Hay production in the Southeast is estimated to be down by slightly less than one million tons as compared to 2016 levels according to USDA-NASS (National Agricultural Statistics Service) based on crop conditions as of August 1. This is approximately a three percent decrease in production. In Mississippi, production is projected to be approximately the same as last year at only a one percent decrease. Elsewhere in the U.S., there are sharp increases and decreases.
A recent publication from the Livestock Marketing Information Center shows an estimated U.S. hay harvest is 132.6 million tons, down 2% from last year. The estimate of area harvested was unchanged from the figure shown in their June acreage report and only up a fraction of a percent from last year. All other hay production is close to unchanged from last year. Drought in the Dakotas and Montana pulled down non-Alfalfa hay production. Average per-acre hay yields in North Dakota dropped 24% for Alfalfa hay and 37% for other types of hay. North Dakota hay production is pegged to be down 28% from last year. South Dakota hay production is expected to be down 8% from last year. The big difference between North Dakota and South Dakota hay crops is the 14% increase in harvested area of other hays than Alfalfa. The increase in area harvested offset the average harvest per acre. Between these two states, Alfalfa area harvested was unchanged from 2016 to 2017. Average Alfalfa harvest yield in South Dakota was down 10% from 2016, a much more modest decline than in North Dakota. Hay production in Montana is down 13% this year.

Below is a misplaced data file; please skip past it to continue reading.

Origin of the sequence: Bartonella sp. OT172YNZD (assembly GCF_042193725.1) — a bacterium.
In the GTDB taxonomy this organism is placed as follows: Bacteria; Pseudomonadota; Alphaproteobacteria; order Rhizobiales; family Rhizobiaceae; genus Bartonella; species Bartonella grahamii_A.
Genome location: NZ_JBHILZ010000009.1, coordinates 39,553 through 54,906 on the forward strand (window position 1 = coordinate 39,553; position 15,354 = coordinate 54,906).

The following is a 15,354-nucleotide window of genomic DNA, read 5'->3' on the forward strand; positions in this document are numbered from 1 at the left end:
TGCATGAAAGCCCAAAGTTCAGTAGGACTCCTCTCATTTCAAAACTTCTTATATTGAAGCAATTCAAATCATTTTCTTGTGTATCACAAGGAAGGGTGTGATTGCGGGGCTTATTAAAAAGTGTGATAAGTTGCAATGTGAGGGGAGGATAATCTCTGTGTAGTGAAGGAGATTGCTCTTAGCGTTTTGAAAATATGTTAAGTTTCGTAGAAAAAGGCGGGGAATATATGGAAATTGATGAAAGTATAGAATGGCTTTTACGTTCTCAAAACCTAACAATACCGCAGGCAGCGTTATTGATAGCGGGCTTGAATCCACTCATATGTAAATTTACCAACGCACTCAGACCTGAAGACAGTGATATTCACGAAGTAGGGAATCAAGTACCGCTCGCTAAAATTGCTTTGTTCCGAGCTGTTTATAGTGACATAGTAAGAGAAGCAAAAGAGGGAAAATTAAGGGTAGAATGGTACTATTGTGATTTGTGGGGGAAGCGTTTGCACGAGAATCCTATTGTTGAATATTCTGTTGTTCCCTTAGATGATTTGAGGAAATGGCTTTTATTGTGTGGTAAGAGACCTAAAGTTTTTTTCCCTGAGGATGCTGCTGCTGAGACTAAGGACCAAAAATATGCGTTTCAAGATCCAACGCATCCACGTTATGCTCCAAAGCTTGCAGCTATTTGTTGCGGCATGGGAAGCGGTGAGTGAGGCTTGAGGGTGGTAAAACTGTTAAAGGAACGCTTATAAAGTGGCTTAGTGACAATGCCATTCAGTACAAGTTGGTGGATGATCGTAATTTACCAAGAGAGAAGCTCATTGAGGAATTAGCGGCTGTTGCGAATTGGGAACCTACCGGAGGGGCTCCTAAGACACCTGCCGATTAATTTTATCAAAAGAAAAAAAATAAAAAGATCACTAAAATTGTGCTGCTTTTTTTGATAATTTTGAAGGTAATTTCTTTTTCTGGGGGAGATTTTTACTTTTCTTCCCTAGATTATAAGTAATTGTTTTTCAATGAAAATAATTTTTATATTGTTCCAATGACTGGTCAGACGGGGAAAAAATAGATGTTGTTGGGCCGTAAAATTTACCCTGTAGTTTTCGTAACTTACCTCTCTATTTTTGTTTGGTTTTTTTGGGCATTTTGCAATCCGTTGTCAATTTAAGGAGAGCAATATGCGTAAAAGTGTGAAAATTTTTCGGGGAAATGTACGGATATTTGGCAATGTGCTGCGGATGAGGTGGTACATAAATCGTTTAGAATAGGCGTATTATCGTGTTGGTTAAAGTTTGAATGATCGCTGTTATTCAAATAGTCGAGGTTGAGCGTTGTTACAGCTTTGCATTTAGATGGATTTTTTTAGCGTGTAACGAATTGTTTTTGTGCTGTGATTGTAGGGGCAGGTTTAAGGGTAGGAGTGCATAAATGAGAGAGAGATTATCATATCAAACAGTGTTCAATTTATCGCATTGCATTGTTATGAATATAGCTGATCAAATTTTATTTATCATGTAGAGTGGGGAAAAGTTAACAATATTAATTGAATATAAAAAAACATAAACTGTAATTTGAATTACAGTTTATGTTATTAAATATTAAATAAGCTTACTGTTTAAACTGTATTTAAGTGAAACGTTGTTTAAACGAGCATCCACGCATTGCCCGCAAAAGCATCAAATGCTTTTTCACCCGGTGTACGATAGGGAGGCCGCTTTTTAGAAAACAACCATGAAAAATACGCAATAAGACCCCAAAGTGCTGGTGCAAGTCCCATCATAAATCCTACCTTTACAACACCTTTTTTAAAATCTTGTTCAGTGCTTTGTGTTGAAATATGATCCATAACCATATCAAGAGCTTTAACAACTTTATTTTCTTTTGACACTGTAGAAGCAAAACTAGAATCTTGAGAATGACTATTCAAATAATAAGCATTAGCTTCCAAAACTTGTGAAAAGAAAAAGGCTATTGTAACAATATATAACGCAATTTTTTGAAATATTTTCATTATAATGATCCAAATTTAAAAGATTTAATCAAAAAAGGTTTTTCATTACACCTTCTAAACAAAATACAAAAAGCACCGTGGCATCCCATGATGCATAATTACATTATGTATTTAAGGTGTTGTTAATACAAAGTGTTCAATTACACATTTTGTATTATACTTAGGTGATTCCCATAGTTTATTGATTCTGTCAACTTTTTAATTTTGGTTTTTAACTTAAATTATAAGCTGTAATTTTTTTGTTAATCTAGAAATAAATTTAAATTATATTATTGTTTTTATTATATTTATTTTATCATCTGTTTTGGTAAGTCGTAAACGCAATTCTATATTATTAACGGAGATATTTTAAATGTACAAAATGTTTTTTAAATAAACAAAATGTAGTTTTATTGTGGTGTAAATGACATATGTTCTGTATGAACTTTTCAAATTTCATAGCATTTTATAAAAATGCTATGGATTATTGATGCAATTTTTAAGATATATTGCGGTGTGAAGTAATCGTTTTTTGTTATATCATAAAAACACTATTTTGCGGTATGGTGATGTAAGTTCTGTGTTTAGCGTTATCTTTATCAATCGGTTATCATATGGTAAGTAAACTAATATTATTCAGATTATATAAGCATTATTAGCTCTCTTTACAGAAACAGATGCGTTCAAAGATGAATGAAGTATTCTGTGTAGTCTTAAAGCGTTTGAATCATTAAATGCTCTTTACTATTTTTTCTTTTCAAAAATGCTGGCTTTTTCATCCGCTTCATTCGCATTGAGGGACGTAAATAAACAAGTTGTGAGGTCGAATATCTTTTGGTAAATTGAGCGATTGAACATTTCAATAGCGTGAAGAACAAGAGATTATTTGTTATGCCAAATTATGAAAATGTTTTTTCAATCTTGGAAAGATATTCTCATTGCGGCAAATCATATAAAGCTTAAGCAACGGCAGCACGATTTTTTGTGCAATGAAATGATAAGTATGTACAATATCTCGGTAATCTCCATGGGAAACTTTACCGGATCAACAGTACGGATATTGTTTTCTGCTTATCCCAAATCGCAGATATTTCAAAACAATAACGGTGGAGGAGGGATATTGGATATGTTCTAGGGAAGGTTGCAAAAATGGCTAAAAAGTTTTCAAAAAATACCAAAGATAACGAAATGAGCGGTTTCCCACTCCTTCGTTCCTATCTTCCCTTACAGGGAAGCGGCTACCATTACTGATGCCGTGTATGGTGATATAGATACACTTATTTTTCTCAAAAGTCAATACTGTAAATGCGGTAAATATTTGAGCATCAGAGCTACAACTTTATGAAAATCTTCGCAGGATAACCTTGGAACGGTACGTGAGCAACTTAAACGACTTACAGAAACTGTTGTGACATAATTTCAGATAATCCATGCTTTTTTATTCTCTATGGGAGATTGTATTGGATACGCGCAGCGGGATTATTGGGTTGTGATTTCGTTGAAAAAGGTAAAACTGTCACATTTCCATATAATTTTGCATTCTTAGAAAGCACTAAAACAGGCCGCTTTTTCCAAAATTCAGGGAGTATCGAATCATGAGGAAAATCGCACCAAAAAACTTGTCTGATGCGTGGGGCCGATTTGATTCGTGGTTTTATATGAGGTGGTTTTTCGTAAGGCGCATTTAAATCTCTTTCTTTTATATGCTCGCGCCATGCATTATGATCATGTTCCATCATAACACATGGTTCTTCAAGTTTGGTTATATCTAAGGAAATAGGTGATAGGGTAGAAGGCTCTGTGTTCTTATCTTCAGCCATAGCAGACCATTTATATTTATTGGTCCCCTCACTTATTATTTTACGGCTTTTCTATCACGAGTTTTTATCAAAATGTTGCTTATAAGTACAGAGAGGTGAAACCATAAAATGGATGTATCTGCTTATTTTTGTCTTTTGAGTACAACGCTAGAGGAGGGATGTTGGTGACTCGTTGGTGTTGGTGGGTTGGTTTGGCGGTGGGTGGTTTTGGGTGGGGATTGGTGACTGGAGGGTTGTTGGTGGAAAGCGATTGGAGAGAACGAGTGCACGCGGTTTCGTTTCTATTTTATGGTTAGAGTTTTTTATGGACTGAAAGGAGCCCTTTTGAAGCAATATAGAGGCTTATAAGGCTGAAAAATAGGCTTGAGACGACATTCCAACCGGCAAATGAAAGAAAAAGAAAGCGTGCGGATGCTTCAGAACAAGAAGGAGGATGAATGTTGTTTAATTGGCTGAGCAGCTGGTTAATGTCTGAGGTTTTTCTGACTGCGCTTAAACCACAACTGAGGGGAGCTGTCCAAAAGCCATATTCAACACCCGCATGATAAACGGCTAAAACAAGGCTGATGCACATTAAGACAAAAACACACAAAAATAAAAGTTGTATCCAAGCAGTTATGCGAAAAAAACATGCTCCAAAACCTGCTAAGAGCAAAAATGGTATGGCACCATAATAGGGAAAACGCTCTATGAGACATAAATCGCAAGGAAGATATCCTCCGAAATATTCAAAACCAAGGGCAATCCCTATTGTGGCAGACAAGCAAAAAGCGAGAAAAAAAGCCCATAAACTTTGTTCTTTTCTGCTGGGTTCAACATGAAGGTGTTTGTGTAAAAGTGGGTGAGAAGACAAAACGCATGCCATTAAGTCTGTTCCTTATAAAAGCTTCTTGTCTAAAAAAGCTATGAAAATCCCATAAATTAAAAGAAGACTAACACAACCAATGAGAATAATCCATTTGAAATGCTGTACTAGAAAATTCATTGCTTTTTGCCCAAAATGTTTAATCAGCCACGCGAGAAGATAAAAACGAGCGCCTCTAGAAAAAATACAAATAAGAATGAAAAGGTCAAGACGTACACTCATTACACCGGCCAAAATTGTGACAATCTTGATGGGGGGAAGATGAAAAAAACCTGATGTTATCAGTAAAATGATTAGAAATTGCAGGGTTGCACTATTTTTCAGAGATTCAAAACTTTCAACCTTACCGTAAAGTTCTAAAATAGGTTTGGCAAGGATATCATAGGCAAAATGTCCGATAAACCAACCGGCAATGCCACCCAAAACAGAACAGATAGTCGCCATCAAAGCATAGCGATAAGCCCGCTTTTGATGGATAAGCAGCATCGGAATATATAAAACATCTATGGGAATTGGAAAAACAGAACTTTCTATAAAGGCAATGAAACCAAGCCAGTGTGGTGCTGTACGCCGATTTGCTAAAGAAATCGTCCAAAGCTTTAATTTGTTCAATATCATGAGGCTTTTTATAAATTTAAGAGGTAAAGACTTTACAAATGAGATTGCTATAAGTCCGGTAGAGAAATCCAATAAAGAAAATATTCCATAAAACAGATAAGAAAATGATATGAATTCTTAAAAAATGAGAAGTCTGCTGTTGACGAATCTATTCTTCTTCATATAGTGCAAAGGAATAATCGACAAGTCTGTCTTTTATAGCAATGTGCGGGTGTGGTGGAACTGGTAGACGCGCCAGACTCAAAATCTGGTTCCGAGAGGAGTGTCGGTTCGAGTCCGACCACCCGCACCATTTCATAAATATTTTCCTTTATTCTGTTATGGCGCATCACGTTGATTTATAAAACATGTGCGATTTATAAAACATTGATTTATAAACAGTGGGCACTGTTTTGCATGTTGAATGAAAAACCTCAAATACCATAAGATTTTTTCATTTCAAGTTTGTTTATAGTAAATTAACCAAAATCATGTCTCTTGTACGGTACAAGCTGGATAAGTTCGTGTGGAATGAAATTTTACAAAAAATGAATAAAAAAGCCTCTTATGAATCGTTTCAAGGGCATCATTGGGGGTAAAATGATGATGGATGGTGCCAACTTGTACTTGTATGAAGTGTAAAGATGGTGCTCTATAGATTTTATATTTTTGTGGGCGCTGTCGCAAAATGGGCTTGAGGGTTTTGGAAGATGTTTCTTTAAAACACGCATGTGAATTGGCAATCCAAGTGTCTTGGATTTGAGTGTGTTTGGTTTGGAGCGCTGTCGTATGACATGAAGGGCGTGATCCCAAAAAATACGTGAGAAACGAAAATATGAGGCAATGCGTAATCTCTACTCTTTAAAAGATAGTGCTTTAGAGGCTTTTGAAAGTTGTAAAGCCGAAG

Hay production was up in some regions, in order to counter-balance the declines in the Northern Plains. Alabama, Georgia and North Carolina are all seeing hay production volume up by a double-digit percent this year. Colorado Alfalfa hay production is up 15%. Iowa Alfalfa production is up by a similar amount, percent and volume-wise. Interestingly, two states contiguous to Colorado and Iowa are showing big declines in Alfalfa production. The Kansas harvest is down 14% and Minnesota Alfalfa output is down 21%. Lastly, production on non-Alfalfa type hay in Oklahoma is down 16%, for the most part due to less harvested area. Alfalfa hay production in Oklahoma is picking up some of the slack, offsetting about half the decline in other types of hay.